Ferster & Skinner. (1957). Schedules of reinforcement.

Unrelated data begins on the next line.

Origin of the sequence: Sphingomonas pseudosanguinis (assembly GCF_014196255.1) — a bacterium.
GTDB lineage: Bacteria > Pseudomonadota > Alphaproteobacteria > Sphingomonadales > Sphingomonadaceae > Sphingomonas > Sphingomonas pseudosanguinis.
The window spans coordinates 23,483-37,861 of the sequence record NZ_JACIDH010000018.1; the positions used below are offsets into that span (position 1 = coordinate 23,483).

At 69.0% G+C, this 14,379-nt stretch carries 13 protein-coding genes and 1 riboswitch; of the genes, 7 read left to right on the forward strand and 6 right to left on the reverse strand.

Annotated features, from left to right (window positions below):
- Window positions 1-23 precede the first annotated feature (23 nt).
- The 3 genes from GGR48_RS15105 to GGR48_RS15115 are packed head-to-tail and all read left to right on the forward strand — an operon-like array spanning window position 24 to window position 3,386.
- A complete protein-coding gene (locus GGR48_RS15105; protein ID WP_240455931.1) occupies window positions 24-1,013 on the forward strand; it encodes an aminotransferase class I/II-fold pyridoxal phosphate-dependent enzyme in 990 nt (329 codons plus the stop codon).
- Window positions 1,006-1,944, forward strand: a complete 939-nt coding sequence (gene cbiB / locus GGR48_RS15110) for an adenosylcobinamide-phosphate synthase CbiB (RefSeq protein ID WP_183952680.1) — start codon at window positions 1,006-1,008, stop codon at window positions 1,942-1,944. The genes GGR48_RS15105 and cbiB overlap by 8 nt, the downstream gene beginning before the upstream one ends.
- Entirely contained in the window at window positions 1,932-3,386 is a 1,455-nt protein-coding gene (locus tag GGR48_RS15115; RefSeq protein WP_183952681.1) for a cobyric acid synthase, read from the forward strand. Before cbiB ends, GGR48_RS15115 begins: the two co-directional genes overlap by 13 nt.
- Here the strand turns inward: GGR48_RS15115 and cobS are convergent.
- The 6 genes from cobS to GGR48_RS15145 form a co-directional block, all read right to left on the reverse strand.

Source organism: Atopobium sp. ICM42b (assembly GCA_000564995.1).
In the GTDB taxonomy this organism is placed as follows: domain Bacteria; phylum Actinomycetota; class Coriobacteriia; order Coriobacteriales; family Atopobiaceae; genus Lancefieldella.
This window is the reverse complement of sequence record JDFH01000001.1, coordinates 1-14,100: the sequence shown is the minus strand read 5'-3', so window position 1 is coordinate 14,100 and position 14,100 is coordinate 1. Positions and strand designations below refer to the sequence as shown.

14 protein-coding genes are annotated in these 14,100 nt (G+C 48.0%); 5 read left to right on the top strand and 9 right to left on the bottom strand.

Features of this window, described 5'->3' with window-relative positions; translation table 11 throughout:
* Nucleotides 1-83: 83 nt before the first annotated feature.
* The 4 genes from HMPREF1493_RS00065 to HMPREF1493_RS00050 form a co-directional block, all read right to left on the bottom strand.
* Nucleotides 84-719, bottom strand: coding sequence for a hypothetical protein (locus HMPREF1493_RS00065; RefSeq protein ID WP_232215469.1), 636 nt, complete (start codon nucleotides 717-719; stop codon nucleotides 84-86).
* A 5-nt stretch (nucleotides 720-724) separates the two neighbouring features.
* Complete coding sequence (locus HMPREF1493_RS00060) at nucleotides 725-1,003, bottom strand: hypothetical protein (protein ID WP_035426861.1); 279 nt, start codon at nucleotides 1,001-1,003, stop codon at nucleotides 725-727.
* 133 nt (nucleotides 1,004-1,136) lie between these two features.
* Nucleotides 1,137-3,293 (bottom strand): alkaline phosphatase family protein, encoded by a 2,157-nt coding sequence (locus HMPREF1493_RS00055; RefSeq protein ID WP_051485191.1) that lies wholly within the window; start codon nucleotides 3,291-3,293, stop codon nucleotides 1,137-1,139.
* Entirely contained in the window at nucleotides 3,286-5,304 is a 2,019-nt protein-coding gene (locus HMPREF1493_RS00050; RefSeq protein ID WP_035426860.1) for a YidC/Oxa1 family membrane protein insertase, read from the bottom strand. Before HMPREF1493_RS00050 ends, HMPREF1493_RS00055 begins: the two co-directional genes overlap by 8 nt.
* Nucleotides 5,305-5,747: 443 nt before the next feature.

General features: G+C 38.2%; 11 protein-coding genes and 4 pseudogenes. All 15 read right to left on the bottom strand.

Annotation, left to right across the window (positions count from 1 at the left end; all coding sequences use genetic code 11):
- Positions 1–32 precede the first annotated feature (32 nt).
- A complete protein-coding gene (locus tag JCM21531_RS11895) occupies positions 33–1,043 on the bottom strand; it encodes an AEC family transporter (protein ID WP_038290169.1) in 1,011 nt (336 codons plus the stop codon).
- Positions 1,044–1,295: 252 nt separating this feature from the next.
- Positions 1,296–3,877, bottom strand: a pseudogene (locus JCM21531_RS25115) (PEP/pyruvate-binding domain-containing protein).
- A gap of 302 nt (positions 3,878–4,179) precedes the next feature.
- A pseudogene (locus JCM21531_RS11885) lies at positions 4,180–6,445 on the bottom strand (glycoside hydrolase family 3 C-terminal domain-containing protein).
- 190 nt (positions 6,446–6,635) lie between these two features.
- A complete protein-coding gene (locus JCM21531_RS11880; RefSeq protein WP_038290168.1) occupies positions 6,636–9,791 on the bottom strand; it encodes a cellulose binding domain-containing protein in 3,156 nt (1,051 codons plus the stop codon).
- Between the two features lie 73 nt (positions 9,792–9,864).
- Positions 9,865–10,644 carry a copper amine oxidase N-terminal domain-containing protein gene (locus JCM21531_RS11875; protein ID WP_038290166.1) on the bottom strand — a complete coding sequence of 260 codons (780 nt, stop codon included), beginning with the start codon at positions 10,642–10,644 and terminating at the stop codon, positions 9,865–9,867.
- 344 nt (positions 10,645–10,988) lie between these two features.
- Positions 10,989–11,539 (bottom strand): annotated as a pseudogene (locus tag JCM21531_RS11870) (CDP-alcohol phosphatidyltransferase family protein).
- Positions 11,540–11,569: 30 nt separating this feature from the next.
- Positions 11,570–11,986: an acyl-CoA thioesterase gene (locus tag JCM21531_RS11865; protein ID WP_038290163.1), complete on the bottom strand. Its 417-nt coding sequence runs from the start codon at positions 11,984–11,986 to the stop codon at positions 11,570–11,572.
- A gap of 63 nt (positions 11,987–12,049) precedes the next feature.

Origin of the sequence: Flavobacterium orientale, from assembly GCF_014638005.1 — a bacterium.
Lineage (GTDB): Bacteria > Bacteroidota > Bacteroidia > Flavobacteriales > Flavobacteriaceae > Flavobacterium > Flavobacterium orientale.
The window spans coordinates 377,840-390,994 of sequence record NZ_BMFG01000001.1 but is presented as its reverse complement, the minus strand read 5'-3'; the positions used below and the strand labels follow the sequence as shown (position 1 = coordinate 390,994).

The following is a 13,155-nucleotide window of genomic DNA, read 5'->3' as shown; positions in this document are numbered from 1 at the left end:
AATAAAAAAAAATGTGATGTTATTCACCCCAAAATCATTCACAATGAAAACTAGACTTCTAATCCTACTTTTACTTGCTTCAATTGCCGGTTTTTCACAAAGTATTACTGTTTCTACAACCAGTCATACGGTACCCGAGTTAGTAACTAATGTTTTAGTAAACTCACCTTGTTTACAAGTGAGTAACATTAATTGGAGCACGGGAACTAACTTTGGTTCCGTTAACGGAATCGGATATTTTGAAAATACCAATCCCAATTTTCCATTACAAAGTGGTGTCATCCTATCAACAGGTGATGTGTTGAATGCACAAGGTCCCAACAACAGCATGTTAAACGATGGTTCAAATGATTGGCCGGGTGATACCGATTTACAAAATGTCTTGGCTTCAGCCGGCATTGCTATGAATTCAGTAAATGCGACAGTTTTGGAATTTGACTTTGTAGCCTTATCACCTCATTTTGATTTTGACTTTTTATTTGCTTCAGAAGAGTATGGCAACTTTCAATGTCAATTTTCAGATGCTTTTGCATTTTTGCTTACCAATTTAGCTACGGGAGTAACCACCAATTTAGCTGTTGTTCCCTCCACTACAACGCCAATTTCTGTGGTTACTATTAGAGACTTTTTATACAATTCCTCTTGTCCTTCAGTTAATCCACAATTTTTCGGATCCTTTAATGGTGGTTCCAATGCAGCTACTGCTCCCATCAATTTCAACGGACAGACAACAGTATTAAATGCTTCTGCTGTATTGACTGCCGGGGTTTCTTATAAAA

When an organism acts upon the environment in which it lives, it changes that environment in ways which often affect the organism itself. Some of these changes are what the layman calls rewards, or what are now generally referred to technically as reinforcers: when they follow behavior in this way, they increase the likelihood that the organism will behave in the same way again. Most events which function as reinforcers are related to biological processes important to the survival of the organism. Thus, food is reinforcing to a hungry organism. The capacity to be reinforced by food substances has presumably been acquired as part of the evolutionary development of the species. Because of the strengthening of behavior which follows, the behavior of the organism is “shaped up” so that it is maximally effective in any particular environment. The shaping process includes the differentiation of new forms of response, including the subtle refinements of form called skill. It also includes the development of appropriate stimulus control, so that a given response is generally emitted only upon an appropriate occasion. The traditional study of reinforcement in the field of learning has been almost exclusively concerned with the acquisition and retention of behavior in this sense. It is argued that another important function of a reinforcement is to maintain an active repertoire of behavior. We deal with conditions at the moment of reinforcement in two ways: (1) inferentially, by comparing the effects of different schedules and particularly of schedules designed primarily to make such inferences most plausible; and (2) by direct manipulation or determination. The primary purpose of the present book is to present a series of experiments designed to evaluate the extent to which the organism’s own behavior enters into the determination of its subsequent behavior. From a formulation of such results we should be able to predict the effect of any schedule.